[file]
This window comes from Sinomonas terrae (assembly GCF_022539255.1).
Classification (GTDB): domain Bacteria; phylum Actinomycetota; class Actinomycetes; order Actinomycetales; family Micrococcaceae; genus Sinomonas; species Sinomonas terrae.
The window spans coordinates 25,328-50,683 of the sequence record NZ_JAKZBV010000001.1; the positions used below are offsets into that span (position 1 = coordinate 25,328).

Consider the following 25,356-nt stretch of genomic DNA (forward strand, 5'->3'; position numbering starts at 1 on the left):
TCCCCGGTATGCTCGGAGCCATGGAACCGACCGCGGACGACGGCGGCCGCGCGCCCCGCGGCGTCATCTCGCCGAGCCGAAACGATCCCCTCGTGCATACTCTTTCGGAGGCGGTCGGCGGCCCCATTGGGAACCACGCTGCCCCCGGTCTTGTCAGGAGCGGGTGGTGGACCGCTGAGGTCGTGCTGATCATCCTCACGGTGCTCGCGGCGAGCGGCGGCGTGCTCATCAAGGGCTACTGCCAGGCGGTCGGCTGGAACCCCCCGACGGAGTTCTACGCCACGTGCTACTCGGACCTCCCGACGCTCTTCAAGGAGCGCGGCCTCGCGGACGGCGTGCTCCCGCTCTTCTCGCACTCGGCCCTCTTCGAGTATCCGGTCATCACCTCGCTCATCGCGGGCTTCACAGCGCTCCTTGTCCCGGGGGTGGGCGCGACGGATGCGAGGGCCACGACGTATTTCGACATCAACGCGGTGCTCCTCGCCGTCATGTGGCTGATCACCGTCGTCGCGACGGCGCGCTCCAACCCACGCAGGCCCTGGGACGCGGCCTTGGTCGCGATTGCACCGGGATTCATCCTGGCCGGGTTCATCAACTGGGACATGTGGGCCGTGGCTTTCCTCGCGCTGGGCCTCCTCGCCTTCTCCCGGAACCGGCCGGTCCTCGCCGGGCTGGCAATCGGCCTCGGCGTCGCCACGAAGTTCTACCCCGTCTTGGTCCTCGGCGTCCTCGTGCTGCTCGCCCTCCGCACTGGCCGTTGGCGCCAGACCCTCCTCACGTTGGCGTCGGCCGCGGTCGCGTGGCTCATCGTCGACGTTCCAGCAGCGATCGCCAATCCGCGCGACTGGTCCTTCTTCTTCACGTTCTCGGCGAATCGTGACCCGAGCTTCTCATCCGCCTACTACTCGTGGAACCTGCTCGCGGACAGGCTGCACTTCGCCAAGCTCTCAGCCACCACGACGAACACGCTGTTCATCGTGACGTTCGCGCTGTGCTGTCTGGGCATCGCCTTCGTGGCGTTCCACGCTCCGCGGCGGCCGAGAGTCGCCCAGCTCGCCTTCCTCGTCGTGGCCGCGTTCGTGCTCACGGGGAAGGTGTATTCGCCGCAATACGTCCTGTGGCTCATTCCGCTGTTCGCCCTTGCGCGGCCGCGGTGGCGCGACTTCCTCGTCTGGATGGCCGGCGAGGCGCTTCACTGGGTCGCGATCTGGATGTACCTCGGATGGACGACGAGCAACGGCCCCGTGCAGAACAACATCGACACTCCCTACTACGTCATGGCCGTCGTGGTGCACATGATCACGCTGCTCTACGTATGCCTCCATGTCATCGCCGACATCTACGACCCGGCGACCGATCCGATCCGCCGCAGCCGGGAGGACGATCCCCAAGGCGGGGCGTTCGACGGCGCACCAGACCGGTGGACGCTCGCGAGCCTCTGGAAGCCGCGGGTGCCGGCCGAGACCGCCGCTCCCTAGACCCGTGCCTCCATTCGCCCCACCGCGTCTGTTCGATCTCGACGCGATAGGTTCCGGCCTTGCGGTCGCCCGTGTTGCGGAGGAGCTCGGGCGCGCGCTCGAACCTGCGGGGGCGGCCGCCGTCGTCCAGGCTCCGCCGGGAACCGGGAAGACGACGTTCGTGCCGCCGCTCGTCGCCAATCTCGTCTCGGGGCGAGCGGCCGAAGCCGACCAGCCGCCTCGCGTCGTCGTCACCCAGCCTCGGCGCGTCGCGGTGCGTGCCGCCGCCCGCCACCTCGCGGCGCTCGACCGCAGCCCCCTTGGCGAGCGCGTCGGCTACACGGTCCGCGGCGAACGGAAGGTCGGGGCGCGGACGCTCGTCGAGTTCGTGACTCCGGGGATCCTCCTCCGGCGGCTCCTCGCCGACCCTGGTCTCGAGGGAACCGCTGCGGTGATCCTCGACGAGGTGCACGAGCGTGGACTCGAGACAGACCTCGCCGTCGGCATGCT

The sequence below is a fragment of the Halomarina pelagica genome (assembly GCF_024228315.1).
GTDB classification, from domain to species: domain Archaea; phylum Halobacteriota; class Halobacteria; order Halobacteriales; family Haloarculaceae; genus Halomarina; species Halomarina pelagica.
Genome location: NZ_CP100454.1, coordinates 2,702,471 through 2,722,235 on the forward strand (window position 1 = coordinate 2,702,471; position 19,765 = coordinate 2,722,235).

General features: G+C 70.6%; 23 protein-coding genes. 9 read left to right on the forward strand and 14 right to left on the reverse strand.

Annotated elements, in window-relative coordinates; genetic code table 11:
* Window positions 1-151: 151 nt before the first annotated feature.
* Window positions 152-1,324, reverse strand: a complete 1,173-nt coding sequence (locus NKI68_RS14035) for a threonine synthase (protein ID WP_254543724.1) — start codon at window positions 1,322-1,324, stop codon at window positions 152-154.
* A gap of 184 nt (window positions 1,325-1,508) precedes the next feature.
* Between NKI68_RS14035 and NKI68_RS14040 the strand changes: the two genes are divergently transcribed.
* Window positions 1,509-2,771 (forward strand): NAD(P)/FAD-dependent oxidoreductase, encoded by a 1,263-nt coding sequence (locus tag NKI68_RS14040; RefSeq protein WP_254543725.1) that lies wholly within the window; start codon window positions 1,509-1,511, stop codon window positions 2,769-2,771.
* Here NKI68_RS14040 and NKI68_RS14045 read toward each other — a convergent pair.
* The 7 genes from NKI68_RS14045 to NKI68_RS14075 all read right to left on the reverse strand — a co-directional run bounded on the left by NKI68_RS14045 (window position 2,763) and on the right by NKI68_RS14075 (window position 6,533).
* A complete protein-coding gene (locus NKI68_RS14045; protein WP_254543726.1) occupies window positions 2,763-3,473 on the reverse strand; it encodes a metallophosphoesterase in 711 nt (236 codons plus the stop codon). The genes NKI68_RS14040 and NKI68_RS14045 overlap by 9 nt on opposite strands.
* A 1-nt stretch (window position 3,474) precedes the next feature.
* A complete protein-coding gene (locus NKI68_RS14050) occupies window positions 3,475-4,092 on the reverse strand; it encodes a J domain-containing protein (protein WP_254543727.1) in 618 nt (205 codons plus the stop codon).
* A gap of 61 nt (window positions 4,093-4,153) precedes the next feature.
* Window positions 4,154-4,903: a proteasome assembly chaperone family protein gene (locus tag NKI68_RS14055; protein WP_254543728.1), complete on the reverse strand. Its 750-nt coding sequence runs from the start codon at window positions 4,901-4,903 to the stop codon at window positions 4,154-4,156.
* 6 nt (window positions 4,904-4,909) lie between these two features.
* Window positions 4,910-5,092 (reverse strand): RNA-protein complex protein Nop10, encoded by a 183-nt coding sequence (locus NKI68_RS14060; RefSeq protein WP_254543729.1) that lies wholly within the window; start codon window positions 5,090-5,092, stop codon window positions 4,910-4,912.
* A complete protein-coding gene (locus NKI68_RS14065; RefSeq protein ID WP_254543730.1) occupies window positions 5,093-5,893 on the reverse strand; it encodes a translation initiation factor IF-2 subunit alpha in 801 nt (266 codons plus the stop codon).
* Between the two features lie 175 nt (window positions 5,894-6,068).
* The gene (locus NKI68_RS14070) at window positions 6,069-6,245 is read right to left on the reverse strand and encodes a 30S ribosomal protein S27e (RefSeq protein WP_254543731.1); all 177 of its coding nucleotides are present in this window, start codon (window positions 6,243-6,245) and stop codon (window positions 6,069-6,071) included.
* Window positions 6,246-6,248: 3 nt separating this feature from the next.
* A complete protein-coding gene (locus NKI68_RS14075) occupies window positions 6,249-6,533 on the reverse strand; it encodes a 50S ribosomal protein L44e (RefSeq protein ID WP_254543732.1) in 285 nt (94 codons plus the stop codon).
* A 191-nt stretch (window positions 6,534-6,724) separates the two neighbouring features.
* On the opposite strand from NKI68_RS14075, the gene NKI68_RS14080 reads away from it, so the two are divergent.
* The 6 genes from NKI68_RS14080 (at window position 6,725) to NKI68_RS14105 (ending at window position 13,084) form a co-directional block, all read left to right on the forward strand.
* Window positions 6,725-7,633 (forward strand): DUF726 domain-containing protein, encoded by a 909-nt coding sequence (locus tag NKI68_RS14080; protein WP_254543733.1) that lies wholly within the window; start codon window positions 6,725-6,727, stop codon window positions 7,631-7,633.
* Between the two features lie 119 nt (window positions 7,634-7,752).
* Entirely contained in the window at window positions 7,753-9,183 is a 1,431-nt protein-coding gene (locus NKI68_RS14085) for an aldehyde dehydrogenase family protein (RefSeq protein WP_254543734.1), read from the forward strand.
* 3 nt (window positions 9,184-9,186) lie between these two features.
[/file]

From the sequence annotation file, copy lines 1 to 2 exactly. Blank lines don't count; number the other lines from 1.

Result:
This window comes from Sinomonas terrae (assembly GCF_022539255.1).
Classification (GTDB): domain Bacteria; phylum Actinomycetota; class Actinomycetes; order Actinomycetales; family Micrococcaceae; genus Sinomonas; species Sinomonas terrae.